They had saved me a seat in the auditorium. When I sat down it was just as I suspected it would be: Punk on my right, his arm tangled around mine, his head on my shoulder, already bracing himself, attempting to take comfort, to escape from what he knew to be true. Kooka did not even bother to drop her theater seat, but instead perched herself of top, head and shoulders above the rest of the crowd, eyes focused hard on the speaker.
They both knew the basic gist of the story: If you were Jewish you had no rights. If you were Jewish Hitler hated you. If you had Jewish blood in your veins, you would be exterminated.
Baby Yoda is 1/4 Jewish. Now it is not just a story. Now it is hitting home.
So we listen. Punk's eyes meet mine often. Deep and sorrowful, his eyes say what his mouth doesn't. "Can you believe it?" He sits up straight for a minute when she tells about being locked in a shed with a time bomb attached. He relaxes only when she tells us that God sent rain, so the fuse never lit. And for minute he is OK, everything is right with the world - God's still doing his job. It is overwhelming for Punk. Too many thoughts in his head, and not enough ways to save every person who needs it.
Kooka does not look at me once. She never takes her eyes off the podium. I have no idea what she is gleaning from this, only that she is not missing a thing. Her head nods imperceptibly when she hears, "Some of you may grow up to be inventors that create a cure for cancer." Kooka has a plan. I am never sure what it is, and it changes daily, but by God, she is prepared to do her part, to make sure the world is better off when she's gone.
When it is over I ask them what they remember most. I have already made my assumptions. For Punk, I think it is the time bomb - the horror of being trapped and the miracle of being saved. For Kooka I think it is the story of the rescue - the real life story of Prince Charming arriving by Jeep to rescue his princess and take her away to a wonderful land.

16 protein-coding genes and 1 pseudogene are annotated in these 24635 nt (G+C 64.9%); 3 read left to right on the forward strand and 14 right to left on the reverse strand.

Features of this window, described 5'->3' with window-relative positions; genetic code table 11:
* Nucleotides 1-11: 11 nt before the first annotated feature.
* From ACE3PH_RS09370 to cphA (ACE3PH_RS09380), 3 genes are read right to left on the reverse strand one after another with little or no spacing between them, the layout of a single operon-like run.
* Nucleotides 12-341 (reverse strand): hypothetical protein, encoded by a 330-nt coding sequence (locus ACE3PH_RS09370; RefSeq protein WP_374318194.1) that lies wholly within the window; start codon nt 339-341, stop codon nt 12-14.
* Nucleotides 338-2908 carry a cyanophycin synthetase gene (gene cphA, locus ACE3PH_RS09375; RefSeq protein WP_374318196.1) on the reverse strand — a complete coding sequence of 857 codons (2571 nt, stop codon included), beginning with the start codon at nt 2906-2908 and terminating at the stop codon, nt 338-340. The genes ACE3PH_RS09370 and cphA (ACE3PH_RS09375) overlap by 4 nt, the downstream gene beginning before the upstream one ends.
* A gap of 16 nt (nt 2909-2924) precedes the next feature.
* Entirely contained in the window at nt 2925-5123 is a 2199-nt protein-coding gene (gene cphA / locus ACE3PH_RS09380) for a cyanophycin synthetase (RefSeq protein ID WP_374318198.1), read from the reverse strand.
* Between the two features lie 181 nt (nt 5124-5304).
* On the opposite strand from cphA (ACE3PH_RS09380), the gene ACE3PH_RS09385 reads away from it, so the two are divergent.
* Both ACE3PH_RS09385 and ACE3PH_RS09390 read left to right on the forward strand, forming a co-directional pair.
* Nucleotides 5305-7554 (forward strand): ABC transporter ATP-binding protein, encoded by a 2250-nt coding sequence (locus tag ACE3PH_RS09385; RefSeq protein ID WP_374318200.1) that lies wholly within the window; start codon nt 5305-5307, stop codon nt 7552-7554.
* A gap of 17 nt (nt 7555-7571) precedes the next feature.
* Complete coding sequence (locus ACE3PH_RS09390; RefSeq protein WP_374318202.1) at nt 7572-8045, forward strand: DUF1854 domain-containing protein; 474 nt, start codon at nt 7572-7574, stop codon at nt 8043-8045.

But I am wrong on both counts. There are two things that stick with them.
Both kids agreed the part that hit them most, was when Mrs. Klein was reminiscing about spending another "boring evening at home" with her brother sprawled next to her on the living room floor, her mother working on needlepoint, and dad reading the paper. It was an unremarkable evening, nothing exciting to do - boring. She then said, that she spent the next 4 years just praying for one more night like it. Just one more empty, boring, do-nothing-day with the people she loved. Just a chance to be close to them again.
"When she said she never saw her family again, that was the worst." Kooka said.
The other telling part of our discussion was a story Mrs. Klein told, about her friend finding a solitary raspberry, and giving it to her as a gift. I set the plot up for the kids, and asked them if they could do it. If they could imagine themselves 10 times hungrier than they had ever been. If they could imagine finding one lone Starburst candy - what would they do.
This part was exactly what I expected.
"Yeah, I would give it away. Giving somebody else such a great gift, and making them healthier would make me feel less depressed." That was Punk.
And Kooka - I knew it before she said it - "No, I would not give it away. I would split it in half, because then we would both get more energy to fight the Nazi's." Never trust anybody else to fight your battles. That's how my girl works.
I think there is more stirring in their little souls. We had a lengthy conversation, but for now that is enough - even for me.